Pursue your best or your worst desires, and above all perish!— In both cases you are probably still in some way a promoter and benefactor of humanity and therefore entitled to your eulogists—but also to your detractors! . . . I mean, when the proposition “the species is everything, one is always none” has become part of humanity, and this ultimate liberation and irresponsibility has become accessible to all at all times. Perhaps laughter will then have formed an alliance with wisdom, perhaps only “gay science” will then be left. (38)
As with Goethe, “all is redeemed and affirmed in the whole.” Here is the affirmation of life, the essence ofAmor fati: we must learn the joy of perishing for the life of the species, of being sacrificed, as we have no choice but to be, for the continuance of life that both is ours and is not ours: not our individual lives but the life of the whole of which we are a part. We must learn to face with joy, with the Yes of affirmation, our part in a world that “lives on itself: its excrements are its food,” (39) and we are among what is consumed. For that is the continuing, unending eventuality of the Will to Power, and it is the counsel offered, the recommendation made, that there is joy in realizing “This world is the will to power—and nothing besides! And you yourselves are also this will to power—and nothing besides!” (40)
But there is an anomaly in this affirmation; there is a logical absurdity in the counsel offered. There is a flaw in this Yes to life that recommends itself to its readership. There is a ghostly presence haunting every proposition that Nietzsche propounds, brooding and questioning the very core of the philosopher’s reasoning. If there is no free will, then to what purpose the recommendation of a posture toward existence, an acceptance of fate—what point to Amor fati? To what purpose advising an attitude toward existence to those who do not exist, who “are also this will to power—and nothing besides”? What is the point of a new gospel? How can it be possible to choose to formulate new values in reaction to a recognition of necessity? How can one be exhorted to affirm necessity? If we should acknowledge fate, if we can, then isn’t it all something other than fated? If fate is something to which we owe “absolute allegiance” and from which devolves upon us “absolute responsibility,” if that allegiance is ours to give or not, if the matter even arises, then where is the fate? And if there is no mankind, if it “does not even exist,” then to whom is Nietzsche writing, and who is speaking? Where is the sense in all this?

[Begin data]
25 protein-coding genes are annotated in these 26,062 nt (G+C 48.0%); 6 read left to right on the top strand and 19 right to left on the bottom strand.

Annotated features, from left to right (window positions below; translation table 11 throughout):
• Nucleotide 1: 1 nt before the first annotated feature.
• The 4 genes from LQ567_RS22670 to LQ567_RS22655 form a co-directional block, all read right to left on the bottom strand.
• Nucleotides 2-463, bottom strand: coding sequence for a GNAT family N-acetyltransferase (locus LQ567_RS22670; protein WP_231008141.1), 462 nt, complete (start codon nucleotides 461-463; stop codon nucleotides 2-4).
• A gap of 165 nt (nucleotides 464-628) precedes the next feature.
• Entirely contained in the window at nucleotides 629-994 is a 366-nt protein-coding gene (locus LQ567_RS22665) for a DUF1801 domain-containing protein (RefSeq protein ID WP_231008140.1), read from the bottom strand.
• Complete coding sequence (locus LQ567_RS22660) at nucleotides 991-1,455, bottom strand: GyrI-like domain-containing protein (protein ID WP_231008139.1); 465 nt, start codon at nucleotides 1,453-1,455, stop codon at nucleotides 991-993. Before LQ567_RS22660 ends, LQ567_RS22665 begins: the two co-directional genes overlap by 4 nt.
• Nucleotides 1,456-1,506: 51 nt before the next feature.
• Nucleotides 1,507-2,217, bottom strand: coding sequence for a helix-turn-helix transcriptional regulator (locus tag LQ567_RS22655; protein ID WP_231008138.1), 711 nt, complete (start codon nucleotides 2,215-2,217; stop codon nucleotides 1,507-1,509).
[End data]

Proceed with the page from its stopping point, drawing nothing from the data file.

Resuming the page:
The questions are right, for there is nothing in Nietzsche to indicate that fate is merely a quality of large-scale patterns of events whereas the petty events of an individual life occur freely, as if too unimportant to be noticed—the standard bail-out position for those reading denunciations of free will, as if Cassandra-like, we act and speak by our own discretion within an unalterable flow of history. And it is right to say that non-existence is a chiasmic unity of existence and non-existence and is not a pure quality different from its opposite, to say that freedom and necessity are two sides of the same infinitely self-differentiating and ontologically variegated coin. It would even be necessary to say it, but it would not be sufficient.
For just to say precisely what Nietzsche has told us is merely to say precisely what Nietzsche has told us. That is mere reiteration, a parroting of endowed phrasings, a demonstration of memorization, of received input, as if we were without the freedom to consider, to understand. We have yet to digest what we have been told. We have yet to see what sense it makes. We have yet to sift it for its intrinsic clarity. We have yet to make something of it.